Renderings of the new residence halls revealed on Friday. (AMANDA KING/STAFF)

Paine College President Jerry Hardee announced plans Friday to build three new buildings for the private school. The only problem: There is currently no money to construct the buildings.

The college provided renderings of two 250-bed residence halls and a dining facility to be constructed across the street from the Gilbert-Lambuth Memorial Chapel on Druid Park Avenue. Each of the residence halls will be $12 million, according to Dr. Dwayne Crew, assistant to the president, while a 10,000-square-foot abandoned warehouse will be renovated and the roof replaced to be the dining facility.

Travis Weatherly, CFO of Snellville, Ga.-based consulting firm Parramore and Quinn that would handled the project, said the lack of funding at this time isn’t an issue.

“This is not abnormal for colleges,” he said. “This particular one will be private investment, and they do it for a return on their investment. Nothing fancy—just finding the right people who are willing to do it.”

The administration and students see the residence halls as a necessity. According to its website, Paine has three residence halls—Epworth Hall, built in 1925, Belle Bennett Hall, built in 1962 and Ervin Hall, built in 1967. All halls were last renovated in 2008.

“We’re going to make sure this is done right and done in a way that can be managed by the institution. I’m not going to get you into a situation that’s going to be unmanageable,” Hardee said. “We’re going to do it right, we are going to be fiscally responsible, and we’re going to try to turn this project out on time.”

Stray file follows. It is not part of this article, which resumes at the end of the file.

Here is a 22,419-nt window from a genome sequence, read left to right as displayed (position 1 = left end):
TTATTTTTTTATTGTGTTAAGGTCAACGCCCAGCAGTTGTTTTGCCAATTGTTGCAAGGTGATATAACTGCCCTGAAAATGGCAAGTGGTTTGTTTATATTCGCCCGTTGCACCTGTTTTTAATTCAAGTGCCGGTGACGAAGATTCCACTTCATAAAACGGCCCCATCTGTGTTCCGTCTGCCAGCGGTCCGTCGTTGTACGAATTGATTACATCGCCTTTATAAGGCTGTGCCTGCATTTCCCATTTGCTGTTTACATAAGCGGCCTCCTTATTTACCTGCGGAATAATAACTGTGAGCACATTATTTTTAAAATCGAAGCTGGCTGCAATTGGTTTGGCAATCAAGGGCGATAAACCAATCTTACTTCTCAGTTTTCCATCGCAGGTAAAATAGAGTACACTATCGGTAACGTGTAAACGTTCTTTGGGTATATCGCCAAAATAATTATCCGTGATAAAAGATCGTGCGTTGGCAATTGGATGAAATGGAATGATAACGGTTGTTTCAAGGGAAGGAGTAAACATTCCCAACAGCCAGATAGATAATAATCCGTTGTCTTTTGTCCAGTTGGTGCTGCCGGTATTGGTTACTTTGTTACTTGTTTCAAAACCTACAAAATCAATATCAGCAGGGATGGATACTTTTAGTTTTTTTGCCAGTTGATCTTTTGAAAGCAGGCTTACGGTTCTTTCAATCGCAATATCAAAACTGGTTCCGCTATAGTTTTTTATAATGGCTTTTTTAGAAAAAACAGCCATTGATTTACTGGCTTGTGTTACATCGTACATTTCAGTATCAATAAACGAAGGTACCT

Monetary issues have plagued Paine in recent years. It is currently on probation with the Southern Association of Colleges and Schools Commission on Colleges. SACS voted to take away Paine’s accreditation in 2016 after it failed to meet financial standards. Paine responded by filing a lawsuit, claiming SACS’s standards are biased against small private colleges. The lawsuit is pending and Paine is considered accredited but on probation.

Weatherly said the first residence hall should be completed by spring 2019, and the administration hopes to have one building completed each year for the next three years, although much planning is still needed. The student government is involved in the planning to create a space where students want to live.

“The student body is so thankful for new dormitories, and although we appreciate the place we have now, the advancement and the emerging of the new dorm is definitely going to take Paine College to the right direction,” student body representative Sarah Avera said.

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